It’s hard to imagine a more difficult buying decision than one in a new product category like virtual reality, especially when innovation seems to be happening in the blink of an eye. We’ll witness many changes in VR platforms in the coming years, including significant enhancements to the VR ecosystem, like eye tracking inside HMDs, peripherals, and controllers that add more realism to games, hand and gesture tracking, and various forms of precision body tracking.
These are the early days of VR, and you’d be excused for sitting on the sidelines for a while. For one thing, the cost of entry is nothing to sneeze at. On top of the already steep cost for your HMD, you’ll need a powerful gaming PC just to get started. For the Oculus Rift and the HTC Vive, you’ll need a GTX 970 or R9 290 or better on the GPU side of things. The current generation of mid-range GPUs, AMD’s RX 480 and Nvidia’s GTX 1060, should provide an enjoyable experience, which brings the cost of a VR-ready system down a little bit, but you still need a powerful CPU. If you don’t have a modern Intel Core i5 or i7, or one of AMD’s top Phenom chips or one of the new Ryzen 5 or Ryzen 7 CPUs, you’ll be due for an upgrade to achieve enjoyable performance in VR.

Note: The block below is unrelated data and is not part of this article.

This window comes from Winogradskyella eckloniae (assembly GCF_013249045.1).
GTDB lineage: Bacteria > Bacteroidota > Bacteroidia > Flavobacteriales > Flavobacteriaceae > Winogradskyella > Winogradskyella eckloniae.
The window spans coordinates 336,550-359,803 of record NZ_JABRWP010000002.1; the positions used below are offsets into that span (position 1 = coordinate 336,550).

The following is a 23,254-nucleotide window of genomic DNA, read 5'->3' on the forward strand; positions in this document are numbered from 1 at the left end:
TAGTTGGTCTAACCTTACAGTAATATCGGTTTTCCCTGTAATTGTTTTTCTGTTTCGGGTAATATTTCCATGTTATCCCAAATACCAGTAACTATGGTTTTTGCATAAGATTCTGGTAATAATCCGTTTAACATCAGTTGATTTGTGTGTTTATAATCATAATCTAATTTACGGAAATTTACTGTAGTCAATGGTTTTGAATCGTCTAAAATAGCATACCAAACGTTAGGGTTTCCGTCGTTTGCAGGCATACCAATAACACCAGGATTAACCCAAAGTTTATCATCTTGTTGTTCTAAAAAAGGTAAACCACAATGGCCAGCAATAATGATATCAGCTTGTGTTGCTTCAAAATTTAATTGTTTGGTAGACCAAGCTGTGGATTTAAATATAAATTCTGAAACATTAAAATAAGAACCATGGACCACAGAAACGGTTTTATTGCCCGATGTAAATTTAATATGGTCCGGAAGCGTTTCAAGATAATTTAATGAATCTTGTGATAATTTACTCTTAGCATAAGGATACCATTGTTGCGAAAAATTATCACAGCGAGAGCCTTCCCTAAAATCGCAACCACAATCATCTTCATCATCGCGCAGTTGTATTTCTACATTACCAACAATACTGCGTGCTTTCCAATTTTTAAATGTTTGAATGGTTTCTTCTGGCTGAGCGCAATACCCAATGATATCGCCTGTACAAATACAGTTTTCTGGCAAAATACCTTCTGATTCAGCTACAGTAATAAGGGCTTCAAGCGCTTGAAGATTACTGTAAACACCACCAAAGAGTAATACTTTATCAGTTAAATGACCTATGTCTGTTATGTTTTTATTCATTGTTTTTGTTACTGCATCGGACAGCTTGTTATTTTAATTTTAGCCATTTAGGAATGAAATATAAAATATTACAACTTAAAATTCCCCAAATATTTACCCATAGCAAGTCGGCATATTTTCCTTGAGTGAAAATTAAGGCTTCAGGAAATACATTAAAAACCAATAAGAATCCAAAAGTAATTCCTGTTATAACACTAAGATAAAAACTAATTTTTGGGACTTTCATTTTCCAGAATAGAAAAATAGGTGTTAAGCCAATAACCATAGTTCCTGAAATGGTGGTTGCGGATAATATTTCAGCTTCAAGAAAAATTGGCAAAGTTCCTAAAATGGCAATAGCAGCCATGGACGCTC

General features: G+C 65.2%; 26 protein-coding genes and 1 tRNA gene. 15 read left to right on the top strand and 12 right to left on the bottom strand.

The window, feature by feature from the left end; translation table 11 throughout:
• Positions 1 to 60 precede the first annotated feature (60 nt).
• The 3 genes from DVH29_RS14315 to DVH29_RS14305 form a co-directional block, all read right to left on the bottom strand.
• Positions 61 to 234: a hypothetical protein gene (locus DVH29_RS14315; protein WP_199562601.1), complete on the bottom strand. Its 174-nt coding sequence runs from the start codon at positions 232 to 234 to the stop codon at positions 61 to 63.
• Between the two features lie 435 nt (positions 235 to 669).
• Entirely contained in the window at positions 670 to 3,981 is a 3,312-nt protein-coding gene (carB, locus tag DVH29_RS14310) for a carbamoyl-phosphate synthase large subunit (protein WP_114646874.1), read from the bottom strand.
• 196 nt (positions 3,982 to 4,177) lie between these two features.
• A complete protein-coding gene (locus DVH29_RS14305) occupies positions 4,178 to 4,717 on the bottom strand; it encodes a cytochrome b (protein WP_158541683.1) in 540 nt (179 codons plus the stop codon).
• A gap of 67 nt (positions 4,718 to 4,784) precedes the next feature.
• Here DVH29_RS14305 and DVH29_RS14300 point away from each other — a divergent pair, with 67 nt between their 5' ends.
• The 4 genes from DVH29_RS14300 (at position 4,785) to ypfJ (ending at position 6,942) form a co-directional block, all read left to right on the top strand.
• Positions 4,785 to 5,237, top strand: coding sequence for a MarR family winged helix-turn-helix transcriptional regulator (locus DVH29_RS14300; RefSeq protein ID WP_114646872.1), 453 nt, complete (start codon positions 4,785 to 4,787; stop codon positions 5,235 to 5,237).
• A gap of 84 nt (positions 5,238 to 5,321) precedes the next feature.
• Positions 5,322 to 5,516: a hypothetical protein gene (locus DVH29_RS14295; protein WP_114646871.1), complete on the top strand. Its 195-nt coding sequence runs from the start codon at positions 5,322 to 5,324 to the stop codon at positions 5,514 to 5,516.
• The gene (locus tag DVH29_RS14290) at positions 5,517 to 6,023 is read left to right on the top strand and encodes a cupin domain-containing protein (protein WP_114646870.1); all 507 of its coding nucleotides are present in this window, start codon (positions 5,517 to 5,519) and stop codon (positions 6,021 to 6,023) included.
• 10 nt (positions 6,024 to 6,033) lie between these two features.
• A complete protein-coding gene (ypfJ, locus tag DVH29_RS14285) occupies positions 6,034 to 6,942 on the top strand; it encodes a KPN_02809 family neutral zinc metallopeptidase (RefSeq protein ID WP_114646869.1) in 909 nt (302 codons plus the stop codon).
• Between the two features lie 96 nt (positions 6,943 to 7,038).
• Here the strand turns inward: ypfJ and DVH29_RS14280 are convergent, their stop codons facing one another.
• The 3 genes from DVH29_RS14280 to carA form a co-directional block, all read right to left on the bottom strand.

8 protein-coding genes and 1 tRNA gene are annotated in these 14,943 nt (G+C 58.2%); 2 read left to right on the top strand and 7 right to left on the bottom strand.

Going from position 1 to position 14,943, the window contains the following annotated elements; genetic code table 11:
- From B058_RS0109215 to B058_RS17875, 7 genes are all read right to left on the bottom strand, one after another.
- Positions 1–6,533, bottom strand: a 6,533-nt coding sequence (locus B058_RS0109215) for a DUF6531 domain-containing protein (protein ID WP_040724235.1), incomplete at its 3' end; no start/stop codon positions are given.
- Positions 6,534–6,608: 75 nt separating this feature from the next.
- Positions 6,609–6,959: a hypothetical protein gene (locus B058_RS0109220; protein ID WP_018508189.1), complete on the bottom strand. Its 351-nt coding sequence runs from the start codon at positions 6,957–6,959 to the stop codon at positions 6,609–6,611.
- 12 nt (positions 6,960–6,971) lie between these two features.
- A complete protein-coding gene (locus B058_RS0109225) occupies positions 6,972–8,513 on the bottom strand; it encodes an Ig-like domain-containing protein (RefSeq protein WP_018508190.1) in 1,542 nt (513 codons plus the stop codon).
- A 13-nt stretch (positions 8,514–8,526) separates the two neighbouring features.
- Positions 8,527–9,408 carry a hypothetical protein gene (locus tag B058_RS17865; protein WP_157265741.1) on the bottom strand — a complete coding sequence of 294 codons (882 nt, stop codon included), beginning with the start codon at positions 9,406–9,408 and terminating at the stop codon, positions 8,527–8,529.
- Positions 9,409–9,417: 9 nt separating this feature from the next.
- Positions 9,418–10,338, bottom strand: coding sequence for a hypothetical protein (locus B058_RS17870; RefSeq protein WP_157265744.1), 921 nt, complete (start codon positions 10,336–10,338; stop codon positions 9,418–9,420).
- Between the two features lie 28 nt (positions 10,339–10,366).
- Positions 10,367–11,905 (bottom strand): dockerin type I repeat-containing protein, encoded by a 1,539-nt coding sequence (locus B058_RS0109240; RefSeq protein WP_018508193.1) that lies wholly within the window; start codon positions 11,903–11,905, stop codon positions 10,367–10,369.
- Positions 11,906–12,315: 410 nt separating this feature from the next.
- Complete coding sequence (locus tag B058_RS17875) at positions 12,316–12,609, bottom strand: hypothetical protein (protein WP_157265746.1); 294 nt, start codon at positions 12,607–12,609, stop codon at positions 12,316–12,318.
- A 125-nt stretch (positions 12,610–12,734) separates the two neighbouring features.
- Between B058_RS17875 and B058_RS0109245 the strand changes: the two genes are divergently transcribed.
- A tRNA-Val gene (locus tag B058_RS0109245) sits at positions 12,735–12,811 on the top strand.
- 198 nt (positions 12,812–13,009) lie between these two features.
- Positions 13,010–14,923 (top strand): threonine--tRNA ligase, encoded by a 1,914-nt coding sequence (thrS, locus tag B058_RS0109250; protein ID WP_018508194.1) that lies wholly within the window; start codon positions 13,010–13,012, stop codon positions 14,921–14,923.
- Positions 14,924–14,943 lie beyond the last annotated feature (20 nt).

Still, the first generation of virtual reality hardware already delivers an incredibly compelling and indescribable experience. You’re a little late to be an early adopter as we’re deep into year two of consumer VR, but the next wave of gaming and computing experiences is happening now and today’s options are definitely worth considering.